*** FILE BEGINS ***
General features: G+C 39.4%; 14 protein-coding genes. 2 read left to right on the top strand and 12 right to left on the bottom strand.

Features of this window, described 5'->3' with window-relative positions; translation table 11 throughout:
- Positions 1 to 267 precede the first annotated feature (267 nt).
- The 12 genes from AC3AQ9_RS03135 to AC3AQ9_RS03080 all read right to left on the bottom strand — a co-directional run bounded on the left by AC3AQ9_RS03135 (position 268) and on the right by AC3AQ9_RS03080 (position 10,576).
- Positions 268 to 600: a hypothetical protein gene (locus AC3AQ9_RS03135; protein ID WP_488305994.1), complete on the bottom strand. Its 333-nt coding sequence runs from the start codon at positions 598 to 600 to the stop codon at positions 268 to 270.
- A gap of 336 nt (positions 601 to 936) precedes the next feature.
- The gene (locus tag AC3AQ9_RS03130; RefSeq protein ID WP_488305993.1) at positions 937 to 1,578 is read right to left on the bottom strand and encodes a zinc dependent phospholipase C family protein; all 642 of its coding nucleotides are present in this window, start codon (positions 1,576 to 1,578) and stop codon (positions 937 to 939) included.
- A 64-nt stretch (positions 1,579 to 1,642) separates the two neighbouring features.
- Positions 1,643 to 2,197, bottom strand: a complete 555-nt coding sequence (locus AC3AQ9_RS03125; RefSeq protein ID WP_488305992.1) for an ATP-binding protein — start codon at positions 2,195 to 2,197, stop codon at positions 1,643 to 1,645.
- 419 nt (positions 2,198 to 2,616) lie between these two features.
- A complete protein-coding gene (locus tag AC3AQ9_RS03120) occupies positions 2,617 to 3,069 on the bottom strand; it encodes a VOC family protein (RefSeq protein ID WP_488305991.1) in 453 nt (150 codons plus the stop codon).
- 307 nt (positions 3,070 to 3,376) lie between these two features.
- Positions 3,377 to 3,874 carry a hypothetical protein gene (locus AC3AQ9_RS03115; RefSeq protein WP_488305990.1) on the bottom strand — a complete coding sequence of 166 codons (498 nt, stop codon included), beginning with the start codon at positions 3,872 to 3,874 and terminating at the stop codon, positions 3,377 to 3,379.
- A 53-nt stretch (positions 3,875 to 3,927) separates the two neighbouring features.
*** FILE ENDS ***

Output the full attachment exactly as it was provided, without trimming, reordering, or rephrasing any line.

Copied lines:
General features: G+C 39.4%; 14 protein-coding genes. 2 read left to right on the top strand and 12 right to left on the bottom strand.

Features of this window, described 5'->3' with window-relative positions; translation table 11 throughout:
- Positions 1 to 267 precede the first annotated feature (267 nt).
- The 12 genes from AC3AQ9_RS03135 to AC3AQ9_RS03080 all read right to left on the bottom strand — a co-directional run bounded on the left by AC3AQ9_RS03135 (position 268) and on the right by AC3AQ9_RS03080 (position 10,576).
- Positions 268 to 600: a hypothetical protein gene (locus AC3AQ9_RS03135; protein ID WP_488305994.1), complete on the bottom strand. Its 333-nt coding sequence runs from the start codon at positions 598 to 600 to the stop codon at positions 268 to 270.
- A gap of 336 nt (positions 601 to 936) precedes the next feature.
- The gene (locus tag AC3AQ9_RS03130; RefSeq protein ID WP_488305993.1) at positions 937 to 1,578 is read right to left on the bottom strand and encodes a zinc dependent phospholipase C family protein; all 642 of its coding nucleotides are present in this window, start codon (positions 1,576 to 1,578) and stop codon (positions 937 to 939) included.
- A 64-nt stretch (positions 1,579 to 1,642) separates the two neighbouring features.
- Positions 1,643 to 2,197, bottom strand: a complete 555-nt coding sequence (locus AC3AQ9_RS03125; RefSeq protein ID WP_488305992.1) for an ATP-binding protein — start codon at positions 2,195 to 2,197, stop codon at positions 1,643 to 1,645.
- 419 nt (positions 2,198 to 2,616) lie between these two features.
- A complete protein-coding gene (locus tag AC3AQ9_RS03120) occupies positions 2,617 to 3,069 on the bottom strand; it encodes a VOC family protein (RefSeq protein ID WP_488305991.1) in 453 nt (150 codons plus the stop codon).
- 307 nt (positions 3,070 to 3,376) lie between these two features.
- Positions 3,377 to 3,874 carry a hypothetical protein gene (locus AC3AQ9_RS03115; RefSeq protein WP_488305990.1) on the bottom strand — a complete coding sequence of 166 codons (498 nt, stop codon included), beginning with the start codon at positions 3,872 to 3,874 and terminating at the stop codon, positions 3,377 to 3,379.
- A 53-nt stretch (positions 3,875 to 3,927) separates the two neighbouring features.